bad hammy wrote:
Marlow wrote:. . . but now that I'm in my dotage, I say NO WAY . . .

So will we be spared a few more words in defense of the 1600???



OH, THATS RICH! :lol:
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Postby gh » Thu Jul 02, 2009 9:00 am

interesting to see this in an analysis of the Gallup thing:

<<PRINCETON, NJ -- Thus far in 2009, 40% of Americans interviewed in national Gallup Poll surveys describe their political views as conservative, 35% as moderate, and 21% as liberal. This represents a slight increase for conservatism in the U.S. since 2008, returning it to a level last seen in 2004. The 21% calling themselves liberal is in line with findings throughout this decade, but is up from the 1990s.>>

So the number of "liberals" is actually rising? Amazing what you can take from numbers depending on what you want to read.
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Postby SQUACKEE » Thu Jul 02, 2009 9:06 am

I dont see my political party-The JFK Libs with a pinch of Libertarian and a dap of Conservative, Party 8-)
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Re: Al Franken: Good for track and field?

Postby Marlow » Thu Jul 02, 2009 9:34 am

SQUACKEE wrote:
bad hammy wrote:
Marlow wrote:. . . but now that I'm in my dotage, I say NO WAY . . .

So will we be spared a few more words in defense of the 1600???

OH, THATS RICH! :lol:

I didn't vote to metricize USA track, but they did anyway (what's up with that?!). Now that we have metric tracks, it'd be pretty darned foolish to run yards races. If you want the Mile, then it's only logical that you want the 220, 440, and 880!
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Postby Conor Dary » Thu Jul 02, 2009 10:12 am

gh wrote:interesting to see this in an analysis of the Gallup thing:

<<PRINCETON, NJ -- Thus far in 2009, 40% of Americans interviewed in national Gallup Poll surveys describe their political views as conservative, 35% as moderate, and 21% as liberal. This represents a slight increase for conservatism in the U.S. since 2008, returning it to a level last seen in 2004. The 21% calling themselves liberal is in line with findings throughout this decade, but is up from the 1990s.>>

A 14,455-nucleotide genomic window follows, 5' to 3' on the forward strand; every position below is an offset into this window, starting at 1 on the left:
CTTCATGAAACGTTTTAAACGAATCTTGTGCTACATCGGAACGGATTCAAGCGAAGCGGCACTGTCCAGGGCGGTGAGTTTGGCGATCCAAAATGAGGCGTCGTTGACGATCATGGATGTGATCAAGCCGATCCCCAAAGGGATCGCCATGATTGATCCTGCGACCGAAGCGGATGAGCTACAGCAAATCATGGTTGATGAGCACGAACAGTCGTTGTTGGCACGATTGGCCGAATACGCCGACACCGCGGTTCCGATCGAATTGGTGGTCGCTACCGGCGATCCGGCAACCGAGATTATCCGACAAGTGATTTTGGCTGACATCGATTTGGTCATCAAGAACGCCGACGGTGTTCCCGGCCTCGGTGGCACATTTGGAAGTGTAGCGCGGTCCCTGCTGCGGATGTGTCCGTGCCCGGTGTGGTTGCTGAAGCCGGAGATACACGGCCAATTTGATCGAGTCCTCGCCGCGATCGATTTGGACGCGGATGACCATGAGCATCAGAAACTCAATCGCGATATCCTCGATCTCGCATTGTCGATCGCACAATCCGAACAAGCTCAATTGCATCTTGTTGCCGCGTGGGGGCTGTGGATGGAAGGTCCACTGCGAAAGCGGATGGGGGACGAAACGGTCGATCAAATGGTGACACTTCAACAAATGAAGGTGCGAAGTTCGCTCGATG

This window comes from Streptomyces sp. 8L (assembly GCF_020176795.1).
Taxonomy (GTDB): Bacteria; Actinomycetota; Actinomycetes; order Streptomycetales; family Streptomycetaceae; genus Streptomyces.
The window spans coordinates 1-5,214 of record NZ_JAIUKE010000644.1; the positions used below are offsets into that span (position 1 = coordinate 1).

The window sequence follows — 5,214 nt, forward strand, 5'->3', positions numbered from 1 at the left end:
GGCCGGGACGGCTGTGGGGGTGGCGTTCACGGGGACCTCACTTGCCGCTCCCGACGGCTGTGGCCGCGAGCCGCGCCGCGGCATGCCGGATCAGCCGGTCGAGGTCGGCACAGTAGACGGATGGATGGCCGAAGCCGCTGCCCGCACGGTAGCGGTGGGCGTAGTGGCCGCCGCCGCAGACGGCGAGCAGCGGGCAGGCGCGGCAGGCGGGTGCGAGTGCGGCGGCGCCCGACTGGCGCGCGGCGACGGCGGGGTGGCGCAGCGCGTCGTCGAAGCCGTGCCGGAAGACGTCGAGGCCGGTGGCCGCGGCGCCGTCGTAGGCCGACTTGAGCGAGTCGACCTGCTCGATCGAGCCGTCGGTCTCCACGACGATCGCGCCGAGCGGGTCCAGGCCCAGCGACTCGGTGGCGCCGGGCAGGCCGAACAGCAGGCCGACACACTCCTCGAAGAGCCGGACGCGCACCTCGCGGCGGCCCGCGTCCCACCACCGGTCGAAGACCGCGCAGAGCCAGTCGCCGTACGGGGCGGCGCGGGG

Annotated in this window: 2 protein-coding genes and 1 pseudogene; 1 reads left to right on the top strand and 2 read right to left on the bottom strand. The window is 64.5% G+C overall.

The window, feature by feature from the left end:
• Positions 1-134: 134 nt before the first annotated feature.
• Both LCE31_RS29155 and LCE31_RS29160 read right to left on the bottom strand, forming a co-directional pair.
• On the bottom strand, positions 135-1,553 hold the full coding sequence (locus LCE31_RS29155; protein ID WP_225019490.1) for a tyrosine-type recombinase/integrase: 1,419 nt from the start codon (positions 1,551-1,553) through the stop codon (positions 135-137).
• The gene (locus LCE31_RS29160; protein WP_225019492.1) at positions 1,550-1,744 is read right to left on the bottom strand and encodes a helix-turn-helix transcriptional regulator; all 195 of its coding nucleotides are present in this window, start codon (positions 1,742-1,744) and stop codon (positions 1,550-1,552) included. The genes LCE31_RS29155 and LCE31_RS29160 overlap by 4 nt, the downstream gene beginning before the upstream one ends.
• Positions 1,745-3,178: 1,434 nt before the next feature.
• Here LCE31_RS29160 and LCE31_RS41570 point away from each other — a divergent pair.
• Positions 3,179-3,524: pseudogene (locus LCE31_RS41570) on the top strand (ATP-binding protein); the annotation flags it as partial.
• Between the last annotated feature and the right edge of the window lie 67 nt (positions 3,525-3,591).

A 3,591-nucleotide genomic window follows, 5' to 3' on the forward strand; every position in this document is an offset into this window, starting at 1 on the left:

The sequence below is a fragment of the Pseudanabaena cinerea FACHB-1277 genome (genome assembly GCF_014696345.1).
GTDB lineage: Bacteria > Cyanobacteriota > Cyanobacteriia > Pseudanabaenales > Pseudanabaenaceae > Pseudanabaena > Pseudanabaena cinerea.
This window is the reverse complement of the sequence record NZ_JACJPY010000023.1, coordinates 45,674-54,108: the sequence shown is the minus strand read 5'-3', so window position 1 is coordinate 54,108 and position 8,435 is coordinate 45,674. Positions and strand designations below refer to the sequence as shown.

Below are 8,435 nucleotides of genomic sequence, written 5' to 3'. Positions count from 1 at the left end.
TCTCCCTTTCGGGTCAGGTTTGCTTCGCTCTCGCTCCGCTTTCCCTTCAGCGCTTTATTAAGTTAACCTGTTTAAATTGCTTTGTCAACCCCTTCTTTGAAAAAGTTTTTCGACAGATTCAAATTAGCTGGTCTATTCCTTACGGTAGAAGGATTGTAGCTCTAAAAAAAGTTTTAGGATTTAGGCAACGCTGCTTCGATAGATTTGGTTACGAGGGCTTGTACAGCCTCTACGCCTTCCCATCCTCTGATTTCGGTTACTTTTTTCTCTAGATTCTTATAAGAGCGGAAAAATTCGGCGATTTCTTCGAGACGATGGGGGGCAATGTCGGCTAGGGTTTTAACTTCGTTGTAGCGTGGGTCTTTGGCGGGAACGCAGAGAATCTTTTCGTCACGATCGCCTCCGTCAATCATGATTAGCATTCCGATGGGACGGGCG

So the number of "liberals" is actually rising? Amazing what you can take from numbers depending on what you want to read.


That is not surprising. The GOP old war-horse of calling all the Dems liberal was not working. Then it was Socialists!. I don't think that is working either.

PS. Wasn't it while NIxon or Ford was president that Congress advocated the metric system.
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Postby Brian » Fri Jul 03, 2009 4:50 pm

gh wrote:Funny, he never advocated that when he was running the Sunkist Invitational :-)



LOL!
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Postby Cooter Brown » Fri Jul 03, 2009 6:34 pm

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Postby TrakFan » Fri Jul 03, 2009 8:23 pm

I wonder if Rudy will seek the nomination (again) in 2012?

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Postby mrbowie » Sat Jul 04, 2009 6:24 pm

If there were 60 Frankens in the senate, it might still take the Dems 8 years to reverse in damage to our civil rights inflicted by Bush/Cheney.

Hooray for Franken.
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Postby Conor Dary » Sun Jul 05, 2009 10:46 am

David Broder had his usual nutty column calling for bi-partisanship, i.e.-whatever the GOP wants--calling Franken a loud mouth former comedian.

Paul Krugman had a nice reply;

Two points.

First, implicit in this characterization of Franken is the notion of the Senate as a decorous gentlemen’s club. I doubt that club ever existed in reality; but in any case, these days the World’s Greatest Deliberative Body is, not to put too fine a point on it, chock full o’ nuts. James Inhofe: I rest my case.

Second, Al Franken’s dirty secret is that … he’s a big policy wonk.

I used to go on Franken’s radio show, all ready to be jocular — and what he wanted to talk about was the arithmetic of Social Security, or the structure of Medicare Part D.

So what will Franken do to the level of Senate discourse? He’ll raise it.

http://krugman.blogs.nytimes.com/2009/0 ... ns-secret/
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Postby mrbowie » Sun Jul 05, 2009 12:43 pm

I used to love his gag about "The Al Franken Decade."